​'Iran will work with US against ISIS only after nuclear crisis resolved’

​'Iran will work with US against ISIS only after nuclear crisis resolved’
President Rouhani told the UN General Assembly that Iran will not be a US puppet state, and that it is ready to cooperate with the West against ISIS – but only after concluding the deal on its nuclear program, political scientist Kaveh Afrasiabi told RT.

RT:What are the strategic errors President Hassan Rouhani was talking about?

Kaveh Afrasiabi: Obviously he was referring to the erroneous past policy of the US and the other western nations of supporting some of the opposition groups against the Syrian government that are [responsible] for terrorist atrocities. It is first and foremost, as well as, of course, above all the ISIS terrorists, who are wreaking havoc in Iraq and Syria today. And we have plenty of evidence of past support by some of the pro-US Arab states in the region for these terrorist groups. Now President Rouhani is calling these states to task, to reconsider their past mistakes and to enter in a new coalition of what he termed a “coalition of enduring peace” as an alternative to the US-led “coalition of anti-terrorism.” And really the thing is that President Rouhani did a terrific job of articulating Iran’s position as a leading regional power that is not like other puppet states that follow the US sheepishly. President Rouhani also indicated that Iran is willing to cooperate with the US and other powers, but the nuclear crisis must be resolved first.

READ MORE: Iran’s Rouhani blames ‘certain intelligence agencies’ for rise of global extremism

RT:President Rouhani also said terrorism should be tackled within the region, not outside. Is he implying that America shouldn't interfere?

KA: Absolutely, and both President Rouhani and Supreme Leader Khamenei have criticized the US action in Syria without the explicit approval of the UN Security Council, as well as the Syrian government. I think there are serious questions with respect to the real motives of the US government in this new face of anti-terrorism, that [brings back] unhappy memories of the Bush administration. And we saw President Obama sermonizing the Muslim world yesterday and invoking the image of his predecessor, which is a very unhappy development.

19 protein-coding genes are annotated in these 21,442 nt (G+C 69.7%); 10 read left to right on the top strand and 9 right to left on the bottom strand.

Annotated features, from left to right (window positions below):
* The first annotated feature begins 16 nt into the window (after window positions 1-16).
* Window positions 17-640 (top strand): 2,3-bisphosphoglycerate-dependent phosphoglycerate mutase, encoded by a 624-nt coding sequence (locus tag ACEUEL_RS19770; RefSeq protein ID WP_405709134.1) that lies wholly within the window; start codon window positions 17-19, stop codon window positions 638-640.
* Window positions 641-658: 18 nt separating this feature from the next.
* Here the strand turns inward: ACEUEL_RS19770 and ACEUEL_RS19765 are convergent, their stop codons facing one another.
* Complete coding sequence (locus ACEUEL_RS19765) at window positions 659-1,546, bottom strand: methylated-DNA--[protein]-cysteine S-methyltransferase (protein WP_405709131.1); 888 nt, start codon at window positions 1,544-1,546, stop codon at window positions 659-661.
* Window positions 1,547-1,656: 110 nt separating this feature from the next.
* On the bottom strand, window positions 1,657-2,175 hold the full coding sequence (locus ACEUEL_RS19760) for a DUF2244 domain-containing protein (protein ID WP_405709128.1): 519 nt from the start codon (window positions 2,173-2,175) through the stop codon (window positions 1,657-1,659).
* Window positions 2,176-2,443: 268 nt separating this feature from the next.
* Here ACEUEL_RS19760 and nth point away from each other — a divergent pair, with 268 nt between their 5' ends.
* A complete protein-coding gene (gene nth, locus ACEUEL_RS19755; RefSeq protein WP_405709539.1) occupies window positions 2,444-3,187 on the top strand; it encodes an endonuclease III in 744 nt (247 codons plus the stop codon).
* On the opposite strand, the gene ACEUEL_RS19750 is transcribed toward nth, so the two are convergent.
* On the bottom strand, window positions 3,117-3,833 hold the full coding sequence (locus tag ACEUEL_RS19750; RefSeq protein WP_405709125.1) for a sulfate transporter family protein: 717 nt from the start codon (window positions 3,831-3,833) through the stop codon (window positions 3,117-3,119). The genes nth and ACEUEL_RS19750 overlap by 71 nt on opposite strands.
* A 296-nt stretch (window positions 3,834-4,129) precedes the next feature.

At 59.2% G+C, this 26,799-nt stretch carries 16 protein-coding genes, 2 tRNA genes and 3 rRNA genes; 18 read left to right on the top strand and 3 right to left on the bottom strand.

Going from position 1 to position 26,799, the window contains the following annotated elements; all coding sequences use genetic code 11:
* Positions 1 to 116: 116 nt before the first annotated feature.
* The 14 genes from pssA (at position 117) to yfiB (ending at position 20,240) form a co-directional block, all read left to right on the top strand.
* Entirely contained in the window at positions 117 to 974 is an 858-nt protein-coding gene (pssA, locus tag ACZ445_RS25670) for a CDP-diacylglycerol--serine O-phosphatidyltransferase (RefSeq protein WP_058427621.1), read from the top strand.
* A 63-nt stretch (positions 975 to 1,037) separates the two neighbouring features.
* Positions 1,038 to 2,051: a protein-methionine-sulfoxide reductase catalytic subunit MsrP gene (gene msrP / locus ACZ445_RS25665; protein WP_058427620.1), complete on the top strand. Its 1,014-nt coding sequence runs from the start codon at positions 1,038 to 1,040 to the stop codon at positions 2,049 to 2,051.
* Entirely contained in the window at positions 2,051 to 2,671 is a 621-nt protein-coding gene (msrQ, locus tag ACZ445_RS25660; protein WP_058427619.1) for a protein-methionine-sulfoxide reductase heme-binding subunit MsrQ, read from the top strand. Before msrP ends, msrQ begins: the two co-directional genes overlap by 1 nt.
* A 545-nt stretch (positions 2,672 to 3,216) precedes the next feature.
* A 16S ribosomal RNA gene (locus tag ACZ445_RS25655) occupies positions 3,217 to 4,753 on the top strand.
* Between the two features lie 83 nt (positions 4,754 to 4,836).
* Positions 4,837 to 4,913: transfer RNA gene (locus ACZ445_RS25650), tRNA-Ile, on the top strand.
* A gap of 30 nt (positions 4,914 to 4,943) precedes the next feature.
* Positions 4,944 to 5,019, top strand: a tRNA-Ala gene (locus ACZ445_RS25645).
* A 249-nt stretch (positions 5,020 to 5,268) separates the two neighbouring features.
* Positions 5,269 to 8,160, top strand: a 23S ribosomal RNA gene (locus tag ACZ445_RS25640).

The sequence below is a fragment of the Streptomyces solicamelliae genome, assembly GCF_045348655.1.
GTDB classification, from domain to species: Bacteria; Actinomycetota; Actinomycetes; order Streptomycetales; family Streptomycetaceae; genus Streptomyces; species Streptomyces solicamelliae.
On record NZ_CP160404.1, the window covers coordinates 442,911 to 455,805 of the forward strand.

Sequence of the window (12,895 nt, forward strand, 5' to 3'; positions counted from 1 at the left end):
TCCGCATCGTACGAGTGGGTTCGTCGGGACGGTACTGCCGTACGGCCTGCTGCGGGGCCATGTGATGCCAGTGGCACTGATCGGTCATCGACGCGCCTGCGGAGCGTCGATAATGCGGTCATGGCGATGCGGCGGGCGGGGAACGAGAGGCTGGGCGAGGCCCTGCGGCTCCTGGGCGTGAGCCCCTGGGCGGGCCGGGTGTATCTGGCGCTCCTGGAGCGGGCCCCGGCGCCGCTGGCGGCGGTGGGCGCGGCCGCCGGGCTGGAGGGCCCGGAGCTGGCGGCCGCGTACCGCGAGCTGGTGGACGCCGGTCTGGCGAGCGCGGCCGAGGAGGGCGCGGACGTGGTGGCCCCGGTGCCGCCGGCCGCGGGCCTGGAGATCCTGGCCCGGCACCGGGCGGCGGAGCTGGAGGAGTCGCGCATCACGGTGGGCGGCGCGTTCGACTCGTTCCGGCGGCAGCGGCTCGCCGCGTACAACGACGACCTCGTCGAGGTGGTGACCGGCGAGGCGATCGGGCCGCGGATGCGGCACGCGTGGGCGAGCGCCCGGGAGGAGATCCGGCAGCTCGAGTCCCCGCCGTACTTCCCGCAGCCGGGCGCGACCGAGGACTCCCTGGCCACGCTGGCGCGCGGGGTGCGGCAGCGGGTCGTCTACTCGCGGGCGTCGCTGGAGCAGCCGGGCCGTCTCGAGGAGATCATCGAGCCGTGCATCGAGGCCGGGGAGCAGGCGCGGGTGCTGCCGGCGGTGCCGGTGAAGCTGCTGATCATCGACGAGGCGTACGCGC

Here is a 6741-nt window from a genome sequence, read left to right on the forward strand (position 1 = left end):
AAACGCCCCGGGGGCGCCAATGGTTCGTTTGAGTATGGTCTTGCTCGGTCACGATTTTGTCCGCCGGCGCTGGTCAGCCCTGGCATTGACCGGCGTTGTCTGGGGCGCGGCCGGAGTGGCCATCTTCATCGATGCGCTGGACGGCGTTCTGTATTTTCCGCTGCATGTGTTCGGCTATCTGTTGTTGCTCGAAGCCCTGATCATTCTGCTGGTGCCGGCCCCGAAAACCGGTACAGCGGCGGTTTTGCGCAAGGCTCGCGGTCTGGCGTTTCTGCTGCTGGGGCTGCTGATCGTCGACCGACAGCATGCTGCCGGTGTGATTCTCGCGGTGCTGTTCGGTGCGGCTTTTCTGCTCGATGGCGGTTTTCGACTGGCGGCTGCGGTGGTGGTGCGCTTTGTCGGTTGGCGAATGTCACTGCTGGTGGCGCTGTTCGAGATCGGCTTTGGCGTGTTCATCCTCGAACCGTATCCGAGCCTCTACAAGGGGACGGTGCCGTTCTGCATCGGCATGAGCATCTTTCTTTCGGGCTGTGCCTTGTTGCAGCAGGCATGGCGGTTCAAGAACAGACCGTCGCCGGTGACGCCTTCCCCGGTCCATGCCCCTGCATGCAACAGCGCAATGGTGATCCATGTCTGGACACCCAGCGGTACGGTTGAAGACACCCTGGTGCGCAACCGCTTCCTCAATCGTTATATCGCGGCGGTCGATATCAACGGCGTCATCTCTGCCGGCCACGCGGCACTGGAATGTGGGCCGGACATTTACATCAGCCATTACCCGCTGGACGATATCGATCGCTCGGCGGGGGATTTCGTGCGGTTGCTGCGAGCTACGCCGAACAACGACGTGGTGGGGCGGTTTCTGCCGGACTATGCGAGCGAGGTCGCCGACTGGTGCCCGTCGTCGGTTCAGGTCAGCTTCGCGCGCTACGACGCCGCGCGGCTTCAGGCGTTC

RT:Is it possible to tackle terrorism within the region? Are Iran’s neighbors able to do it without outside help?

KA: Iran’s neighbors are powerful enough to tackle all these problems. The US president has invoked the terminology of cancer but it is probably more like head lice – it is very irritating and so forth. But if these regional states pool their resources to get there, I am pretty confident that they can tackle the problem.

RT:There are now a growing number of Western citizens traveling to Syria to join ISIS. Why is this happening?

KA: There is a great deal of anti-Muslim discrimination in western countries. We have seen the expression of discontent in the street rallies in Paris and so on, with respect to the recent Gaza war, and the Israeli atrocities. And the pro-Israeli policies of these western governments are also another root cause for the dissatisfaction of some of the Muslim youth, in particular those residing in various western states. So I think that is an interconnected issue that needs to be tackled in terms of rampant Islamophobia and all these ugly manifestations in the Western countries that feel this kind of radicalism and jihadism on the part of some dissatisfied Muslim youth.

The statements, views and opinions expressed in this column are solely those of the author and do not necessarily represent those of RT.